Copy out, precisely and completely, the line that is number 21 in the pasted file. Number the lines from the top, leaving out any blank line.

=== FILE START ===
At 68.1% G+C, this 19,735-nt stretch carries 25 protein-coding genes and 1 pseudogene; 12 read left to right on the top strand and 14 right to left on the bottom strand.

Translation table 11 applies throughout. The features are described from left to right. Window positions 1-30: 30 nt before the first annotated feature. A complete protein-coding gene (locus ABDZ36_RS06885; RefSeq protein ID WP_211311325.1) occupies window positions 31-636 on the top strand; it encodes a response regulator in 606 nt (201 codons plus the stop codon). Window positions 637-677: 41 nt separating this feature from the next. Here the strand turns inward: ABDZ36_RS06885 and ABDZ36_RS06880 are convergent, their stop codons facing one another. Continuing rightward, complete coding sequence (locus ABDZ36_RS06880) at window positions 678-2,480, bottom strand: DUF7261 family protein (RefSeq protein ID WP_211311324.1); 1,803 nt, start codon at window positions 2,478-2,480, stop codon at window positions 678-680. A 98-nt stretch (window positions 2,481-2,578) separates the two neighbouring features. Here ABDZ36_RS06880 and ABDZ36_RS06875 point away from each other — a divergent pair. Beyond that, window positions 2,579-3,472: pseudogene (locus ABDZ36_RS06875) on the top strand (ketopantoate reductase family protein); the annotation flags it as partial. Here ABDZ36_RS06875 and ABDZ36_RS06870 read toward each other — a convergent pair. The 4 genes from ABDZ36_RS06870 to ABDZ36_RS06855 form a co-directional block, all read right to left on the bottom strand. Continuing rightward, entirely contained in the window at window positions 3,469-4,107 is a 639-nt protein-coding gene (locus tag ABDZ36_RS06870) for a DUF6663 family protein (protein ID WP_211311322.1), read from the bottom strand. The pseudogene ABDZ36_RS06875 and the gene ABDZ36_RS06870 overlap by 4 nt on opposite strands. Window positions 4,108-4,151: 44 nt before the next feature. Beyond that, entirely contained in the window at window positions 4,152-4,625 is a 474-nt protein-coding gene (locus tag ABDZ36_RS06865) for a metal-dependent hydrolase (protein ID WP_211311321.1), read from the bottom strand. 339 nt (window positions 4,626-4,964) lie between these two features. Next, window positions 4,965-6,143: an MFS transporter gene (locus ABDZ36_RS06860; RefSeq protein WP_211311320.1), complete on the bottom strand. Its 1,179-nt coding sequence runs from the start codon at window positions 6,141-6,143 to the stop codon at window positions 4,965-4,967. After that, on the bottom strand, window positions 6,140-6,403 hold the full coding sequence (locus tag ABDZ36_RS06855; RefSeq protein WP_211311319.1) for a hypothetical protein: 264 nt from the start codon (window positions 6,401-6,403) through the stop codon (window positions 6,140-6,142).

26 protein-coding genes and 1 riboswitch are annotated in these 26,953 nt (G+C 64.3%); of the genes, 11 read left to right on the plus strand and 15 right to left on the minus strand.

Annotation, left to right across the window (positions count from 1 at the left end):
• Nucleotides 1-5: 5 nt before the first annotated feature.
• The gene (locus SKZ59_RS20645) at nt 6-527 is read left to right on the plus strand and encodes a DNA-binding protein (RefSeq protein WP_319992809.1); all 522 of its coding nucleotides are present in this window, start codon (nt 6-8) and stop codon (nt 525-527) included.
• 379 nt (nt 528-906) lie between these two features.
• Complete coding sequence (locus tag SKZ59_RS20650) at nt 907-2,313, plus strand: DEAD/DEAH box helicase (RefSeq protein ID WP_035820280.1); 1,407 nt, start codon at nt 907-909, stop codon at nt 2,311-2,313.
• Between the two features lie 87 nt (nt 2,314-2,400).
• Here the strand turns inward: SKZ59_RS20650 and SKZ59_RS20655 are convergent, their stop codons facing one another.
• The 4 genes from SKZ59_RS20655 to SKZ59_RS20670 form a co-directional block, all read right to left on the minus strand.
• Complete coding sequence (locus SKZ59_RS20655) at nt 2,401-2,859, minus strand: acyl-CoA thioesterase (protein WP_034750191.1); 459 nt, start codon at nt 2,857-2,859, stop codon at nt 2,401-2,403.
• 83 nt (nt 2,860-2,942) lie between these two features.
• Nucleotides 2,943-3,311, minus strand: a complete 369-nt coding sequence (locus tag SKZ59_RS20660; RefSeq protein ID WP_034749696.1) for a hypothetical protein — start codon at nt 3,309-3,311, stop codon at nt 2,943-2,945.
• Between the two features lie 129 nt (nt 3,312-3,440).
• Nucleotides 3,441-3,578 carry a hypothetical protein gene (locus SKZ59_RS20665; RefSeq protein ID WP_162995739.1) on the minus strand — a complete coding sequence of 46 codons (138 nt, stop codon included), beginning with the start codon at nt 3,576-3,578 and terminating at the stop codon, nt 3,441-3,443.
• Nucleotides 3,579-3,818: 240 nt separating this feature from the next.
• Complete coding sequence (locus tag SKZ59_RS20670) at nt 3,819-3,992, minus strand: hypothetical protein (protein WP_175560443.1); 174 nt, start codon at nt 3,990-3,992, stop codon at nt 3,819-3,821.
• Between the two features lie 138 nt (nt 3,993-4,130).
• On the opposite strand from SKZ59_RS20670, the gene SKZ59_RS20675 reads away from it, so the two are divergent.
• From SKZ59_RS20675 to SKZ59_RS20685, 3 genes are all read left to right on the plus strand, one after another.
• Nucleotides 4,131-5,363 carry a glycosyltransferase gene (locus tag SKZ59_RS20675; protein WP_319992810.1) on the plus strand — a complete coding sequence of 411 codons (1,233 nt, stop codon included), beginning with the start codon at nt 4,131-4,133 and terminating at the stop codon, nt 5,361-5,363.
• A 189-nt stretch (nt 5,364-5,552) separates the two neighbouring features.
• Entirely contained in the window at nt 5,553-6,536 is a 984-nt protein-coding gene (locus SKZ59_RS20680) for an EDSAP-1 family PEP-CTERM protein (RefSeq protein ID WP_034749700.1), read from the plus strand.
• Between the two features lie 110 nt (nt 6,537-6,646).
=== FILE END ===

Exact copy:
• From SKZ59_RS20675 to SKZ59_RS20685, 3 genes are all read left to right on the plus strand, one after another.